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Georgallis: ‘There needs to be light at the end of the tunnel’

21 Oct 23, 8:57AM 0 Comments

Written by Stuart McLennan

Photo by Getty Images

After a few unsuccessful attempts Everything Rugby League eventually connected with Steve Georgallis. The affable Greek coach is in Rhodes where he is visiting family and running training sessions after spending some time on the island of Tilos where his father was born.

“We’ve had two or three black outs here,” Georgallis explains in the same unfazed manner he has approached all the well documented struggles endured by rugby league in Greece.

Last year was arguably the finest in the sport’s relatively short history in Greece with the Government officially recognising rugby league as a legal sport and the national men’s team participating in the World Cup.

The joy and excitement generated by these events in 2022 has been tempered by an official announcement by the International Rugby League this year that the number of teams for the next World Cup in 2026 will be reduced from 16 to 10 and nations need to be full International Rugby League members to qualify. Greece is currently an affiliate member and is taking steps to attain full membership.

“It’s a hard pill to swallow. How do you develop the game if there’s no light at the end of the tunnel in relation to a world championship or a world cup competition?

“Hopefully, we’re still involved with qualifying processes next year or the year after that. It was a massive high to be in the World Cup and a great achievement from everyone involved; staff, players, people in Greece, people in Australia. Then to realise that it’s so difficult to make it again, I suppose it’s sort of the highs and lows of rugby league.

“I think the most important benefits that came out of the World Cup was the domestic players being able to come back to Greece and promote the game in the communities and getting a strong, domestic comp so that we can meet the criteria for (full) membership. Trying to get to the schools and to get junior development programs started is a very big task.

Georgallis will head to Athens and run another open training session, something that former Bulldogs and Castleford player Billy Tsikrekas has also been doing to develop the game in the homeland.

Of particular interest will be the opening round of the Greek domestic competition featuring eight of the nine teams contesting the men’s championships this season.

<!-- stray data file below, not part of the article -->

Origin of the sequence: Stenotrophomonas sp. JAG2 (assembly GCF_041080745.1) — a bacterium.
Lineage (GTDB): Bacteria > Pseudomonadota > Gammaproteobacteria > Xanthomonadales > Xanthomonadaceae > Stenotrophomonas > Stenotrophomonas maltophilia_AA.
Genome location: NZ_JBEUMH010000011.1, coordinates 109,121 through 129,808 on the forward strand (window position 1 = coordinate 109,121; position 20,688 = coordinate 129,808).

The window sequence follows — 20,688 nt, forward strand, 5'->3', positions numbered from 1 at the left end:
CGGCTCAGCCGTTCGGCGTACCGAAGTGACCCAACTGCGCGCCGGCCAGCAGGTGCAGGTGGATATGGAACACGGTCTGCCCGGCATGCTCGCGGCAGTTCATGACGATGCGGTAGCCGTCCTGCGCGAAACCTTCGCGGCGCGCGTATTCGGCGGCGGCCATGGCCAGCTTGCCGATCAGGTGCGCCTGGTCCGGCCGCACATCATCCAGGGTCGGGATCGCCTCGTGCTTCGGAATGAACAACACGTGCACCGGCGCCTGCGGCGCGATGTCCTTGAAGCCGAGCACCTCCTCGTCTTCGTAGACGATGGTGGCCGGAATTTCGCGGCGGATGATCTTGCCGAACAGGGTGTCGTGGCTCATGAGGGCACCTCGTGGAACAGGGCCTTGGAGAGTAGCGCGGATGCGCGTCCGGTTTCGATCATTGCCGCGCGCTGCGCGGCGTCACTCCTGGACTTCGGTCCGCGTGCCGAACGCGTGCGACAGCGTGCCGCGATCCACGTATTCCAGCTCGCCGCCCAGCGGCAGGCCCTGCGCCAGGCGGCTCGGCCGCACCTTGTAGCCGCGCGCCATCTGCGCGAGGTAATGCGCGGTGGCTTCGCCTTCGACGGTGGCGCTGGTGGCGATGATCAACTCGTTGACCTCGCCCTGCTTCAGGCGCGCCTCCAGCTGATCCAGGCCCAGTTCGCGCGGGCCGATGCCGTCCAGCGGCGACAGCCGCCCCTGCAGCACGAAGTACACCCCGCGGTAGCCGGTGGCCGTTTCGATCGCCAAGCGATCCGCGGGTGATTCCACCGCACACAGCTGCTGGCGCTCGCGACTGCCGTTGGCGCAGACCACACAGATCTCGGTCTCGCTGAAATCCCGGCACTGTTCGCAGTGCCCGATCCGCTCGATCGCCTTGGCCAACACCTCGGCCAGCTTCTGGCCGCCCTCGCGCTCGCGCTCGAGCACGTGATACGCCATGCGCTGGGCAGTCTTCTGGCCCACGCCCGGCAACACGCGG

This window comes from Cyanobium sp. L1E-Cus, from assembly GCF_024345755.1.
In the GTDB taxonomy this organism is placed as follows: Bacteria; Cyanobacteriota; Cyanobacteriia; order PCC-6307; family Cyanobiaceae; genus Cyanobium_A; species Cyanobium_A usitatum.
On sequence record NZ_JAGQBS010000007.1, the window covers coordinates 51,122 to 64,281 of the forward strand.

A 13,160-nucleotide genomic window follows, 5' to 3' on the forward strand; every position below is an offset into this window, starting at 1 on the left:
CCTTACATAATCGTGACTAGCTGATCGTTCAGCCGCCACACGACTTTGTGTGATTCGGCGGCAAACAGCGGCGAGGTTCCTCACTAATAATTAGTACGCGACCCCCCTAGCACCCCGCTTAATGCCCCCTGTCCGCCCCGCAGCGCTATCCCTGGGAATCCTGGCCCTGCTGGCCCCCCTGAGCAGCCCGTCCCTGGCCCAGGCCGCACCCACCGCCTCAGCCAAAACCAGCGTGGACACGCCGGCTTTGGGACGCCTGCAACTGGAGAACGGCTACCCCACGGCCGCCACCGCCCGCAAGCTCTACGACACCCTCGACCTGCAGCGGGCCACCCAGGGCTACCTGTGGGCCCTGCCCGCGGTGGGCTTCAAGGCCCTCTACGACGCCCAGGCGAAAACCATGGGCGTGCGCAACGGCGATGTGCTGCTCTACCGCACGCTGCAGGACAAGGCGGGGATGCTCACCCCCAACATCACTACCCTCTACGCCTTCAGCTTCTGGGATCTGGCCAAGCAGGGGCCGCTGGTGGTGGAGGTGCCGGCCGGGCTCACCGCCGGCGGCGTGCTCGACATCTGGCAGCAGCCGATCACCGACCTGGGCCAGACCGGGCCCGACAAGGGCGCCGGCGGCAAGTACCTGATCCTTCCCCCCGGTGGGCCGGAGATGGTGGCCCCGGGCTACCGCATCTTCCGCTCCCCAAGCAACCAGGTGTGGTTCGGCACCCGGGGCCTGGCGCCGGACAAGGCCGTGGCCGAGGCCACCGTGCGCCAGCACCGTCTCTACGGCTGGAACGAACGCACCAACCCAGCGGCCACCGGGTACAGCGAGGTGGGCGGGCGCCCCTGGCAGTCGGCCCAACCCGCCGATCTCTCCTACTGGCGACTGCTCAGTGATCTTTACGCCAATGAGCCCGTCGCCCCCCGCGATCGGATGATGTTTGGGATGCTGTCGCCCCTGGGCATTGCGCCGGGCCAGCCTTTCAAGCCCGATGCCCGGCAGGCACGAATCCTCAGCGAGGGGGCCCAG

The coach will run his eye over the players involved with the aim of picking around 12 domestic players to add to seven heritage players that will fly in for the upcoming matches against Ukraine in Athens on 28 October and Norway away on 4 November.

Greece World Cup captain Jordan Meads will resume his role after he announced a short lived retirement immediately after the tournament.

“Jordan wasn’t happy with his World Cup campaign and he’s got the rugby league bug again. When I spoke to him he was super keen to play and looking fitter. He’s been a great part of Greek rugby league. I don’t mind giving him that opportunity again because I think he himself was disappointed in the way the World Cup went and it’s not the way you want to go out. So that swayed him to come out of retirement.

“These upcoming matches are a massive opportunity for our domestic players to represent their country. While we know the ones who have made the national team before, there may be a few new faces pop up as there have been one or two retirements. Unless they (retirees) show up and play on Sunday,” Georgallis says with a laugh.

“I’m expecting a very tough game against Ukraine. To be honest we only just beat them last time we played them. What they have been through over the last few years is likely to give them a lot of resolve and and national spirit”

“We are also looking forward to going to Norway as we have never been there before and it will be good to experience the culture. We know they will also be tough playing on their home soil.”

As it always has been for Georgallis and his colleagues the major goal is development of the sport within Greece and he says the next few years will be crucial.

“For rugby league in Greece it took a long hard road to get where we are now but we need to stay with it and run off the back of the achievements of making the World Cup and playing in a World Cup. The next four or five years will either make or break rugby league here regardless of what’s happening. Internationally. We’re going to have to continue to grow the game and get as many people playing and kids involved as possible for the full membership.”

Greece will play Ukraine at 3pm on 28 October at Goudi Municipal Stadium and the following day, 29 October at Gkorytsa Stadium, Aspropyrgos (kick off 4pm) in Athens and Norway in Sandnes on 4 November. >

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